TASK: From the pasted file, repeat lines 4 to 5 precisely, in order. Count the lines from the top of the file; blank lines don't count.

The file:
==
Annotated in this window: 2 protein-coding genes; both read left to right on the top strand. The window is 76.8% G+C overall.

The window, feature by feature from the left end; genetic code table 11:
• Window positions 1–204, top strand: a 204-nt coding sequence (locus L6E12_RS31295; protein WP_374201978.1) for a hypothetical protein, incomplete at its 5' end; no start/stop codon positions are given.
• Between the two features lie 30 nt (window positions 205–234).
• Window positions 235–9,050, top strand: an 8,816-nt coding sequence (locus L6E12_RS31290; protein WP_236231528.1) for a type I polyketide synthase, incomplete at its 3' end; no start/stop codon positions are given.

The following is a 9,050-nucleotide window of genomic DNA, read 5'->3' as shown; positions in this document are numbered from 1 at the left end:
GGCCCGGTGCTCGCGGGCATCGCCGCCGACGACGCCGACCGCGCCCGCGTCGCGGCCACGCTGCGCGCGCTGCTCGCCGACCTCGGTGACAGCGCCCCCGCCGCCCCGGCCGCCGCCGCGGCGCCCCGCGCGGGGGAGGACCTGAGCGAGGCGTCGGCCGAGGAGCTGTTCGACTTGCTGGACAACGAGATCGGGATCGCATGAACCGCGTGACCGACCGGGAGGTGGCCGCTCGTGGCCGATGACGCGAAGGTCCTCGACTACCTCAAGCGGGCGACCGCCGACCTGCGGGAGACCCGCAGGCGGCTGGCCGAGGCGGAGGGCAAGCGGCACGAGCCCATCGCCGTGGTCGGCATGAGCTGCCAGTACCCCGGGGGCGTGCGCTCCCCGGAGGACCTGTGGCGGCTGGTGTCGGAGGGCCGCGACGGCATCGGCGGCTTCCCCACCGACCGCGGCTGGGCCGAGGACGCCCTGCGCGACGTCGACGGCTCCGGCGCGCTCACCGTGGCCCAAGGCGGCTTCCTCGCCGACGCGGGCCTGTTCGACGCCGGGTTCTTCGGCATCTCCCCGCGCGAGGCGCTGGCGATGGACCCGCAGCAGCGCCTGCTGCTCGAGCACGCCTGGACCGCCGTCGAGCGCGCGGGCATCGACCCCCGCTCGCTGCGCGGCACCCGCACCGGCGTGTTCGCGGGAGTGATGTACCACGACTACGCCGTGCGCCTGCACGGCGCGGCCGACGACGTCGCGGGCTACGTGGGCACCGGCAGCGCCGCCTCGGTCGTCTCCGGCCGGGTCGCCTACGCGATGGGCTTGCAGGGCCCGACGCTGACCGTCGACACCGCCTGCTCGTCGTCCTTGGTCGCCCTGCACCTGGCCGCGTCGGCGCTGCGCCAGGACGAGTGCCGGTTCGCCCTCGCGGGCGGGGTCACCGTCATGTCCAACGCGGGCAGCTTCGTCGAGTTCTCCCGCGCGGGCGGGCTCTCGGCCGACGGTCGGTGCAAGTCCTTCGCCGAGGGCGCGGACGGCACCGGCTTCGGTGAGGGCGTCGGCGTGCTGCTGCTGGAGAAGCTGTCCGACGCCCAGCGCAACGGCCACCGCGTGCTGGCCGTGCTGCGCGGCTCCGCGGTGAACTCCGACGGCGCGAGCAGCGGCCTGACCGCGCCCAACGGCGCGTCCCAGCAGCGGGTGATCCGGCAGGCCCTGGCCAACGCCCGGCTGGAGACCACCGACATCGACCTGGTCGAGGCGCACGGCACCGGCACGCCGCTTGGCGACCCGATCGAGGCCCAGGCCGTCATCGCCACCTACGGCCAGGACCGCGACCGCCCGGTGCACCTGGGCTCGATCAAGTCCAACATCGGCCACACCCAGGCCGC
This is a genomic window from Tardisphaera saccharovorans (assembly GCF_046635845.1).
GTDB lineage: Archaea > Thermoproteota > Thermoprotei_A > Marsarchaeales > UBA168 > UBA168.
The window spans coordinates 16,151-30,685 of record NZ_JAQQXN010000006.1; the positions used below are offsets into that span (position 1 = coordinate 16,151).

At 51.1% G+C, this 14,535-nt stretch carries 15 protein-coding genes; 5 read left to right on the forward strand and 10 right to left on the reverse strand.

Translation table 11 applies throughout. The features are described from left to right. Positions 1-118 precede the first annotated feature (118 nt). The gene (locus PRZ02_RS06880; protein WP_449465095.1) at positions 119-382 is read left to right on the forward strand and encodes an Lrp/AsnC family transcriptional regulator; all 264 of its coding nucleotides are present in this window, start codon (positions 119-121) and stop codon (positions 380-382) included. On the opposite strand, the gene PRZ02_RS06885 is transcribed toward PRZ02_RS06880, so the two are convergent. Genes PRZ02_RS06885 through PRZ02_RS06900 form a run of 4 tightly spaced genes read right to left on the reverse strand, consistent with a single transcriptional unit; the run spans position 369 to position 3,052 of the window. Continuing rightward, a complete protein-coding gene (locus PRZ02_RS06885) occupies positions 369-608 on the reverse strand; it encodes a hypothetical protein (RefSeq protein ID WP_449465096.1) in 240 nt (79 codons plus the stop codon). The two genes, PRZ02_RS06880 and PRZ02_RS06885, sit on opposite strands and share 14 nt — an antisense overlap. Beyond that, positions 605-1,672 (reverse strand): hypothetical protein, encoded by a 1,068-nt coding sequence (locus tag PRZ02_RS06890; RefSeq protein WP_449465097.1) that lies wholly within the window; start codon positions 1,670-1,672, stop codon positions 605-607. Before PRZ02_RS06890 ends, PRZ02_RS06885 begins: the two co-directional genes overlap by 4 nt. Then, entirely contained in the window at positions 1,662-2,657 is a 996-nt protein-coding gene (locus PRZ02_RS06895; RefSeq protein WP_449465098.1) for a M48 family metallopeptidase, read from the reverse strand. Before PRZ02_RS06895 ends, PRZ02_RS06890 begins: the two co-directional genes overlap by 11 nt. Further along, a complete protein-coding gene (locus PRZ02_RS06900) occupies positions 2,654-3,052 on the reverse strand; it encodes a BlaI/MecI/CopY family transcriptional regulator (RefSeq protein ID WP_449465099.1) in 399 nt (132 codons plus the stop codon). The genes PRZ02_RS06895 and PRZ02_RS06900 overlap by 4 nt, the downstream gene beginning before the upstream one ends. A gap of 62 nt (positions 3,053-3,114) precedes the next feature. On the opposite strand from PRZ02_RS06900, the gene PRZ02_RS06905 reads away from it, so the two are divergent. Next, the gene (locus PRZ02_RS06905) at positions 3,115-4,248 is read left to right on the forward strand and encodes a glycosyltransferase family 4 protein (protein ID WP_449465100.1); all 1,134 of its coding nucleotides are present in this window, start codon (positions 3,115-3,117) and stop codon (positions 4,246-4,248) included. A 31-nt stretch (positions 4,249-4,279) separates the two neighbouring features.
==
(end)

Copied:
• Between the two features lie 30 nt (window positions 205–234).
• Window positions 235–9,050, top strand: an 8,816-nt coding sequence (locus L6E12_RS31290; protein WP_236231528.1) for a type I polyketide synthase, incomplete at its 3' end; no start/stop codon positions are given.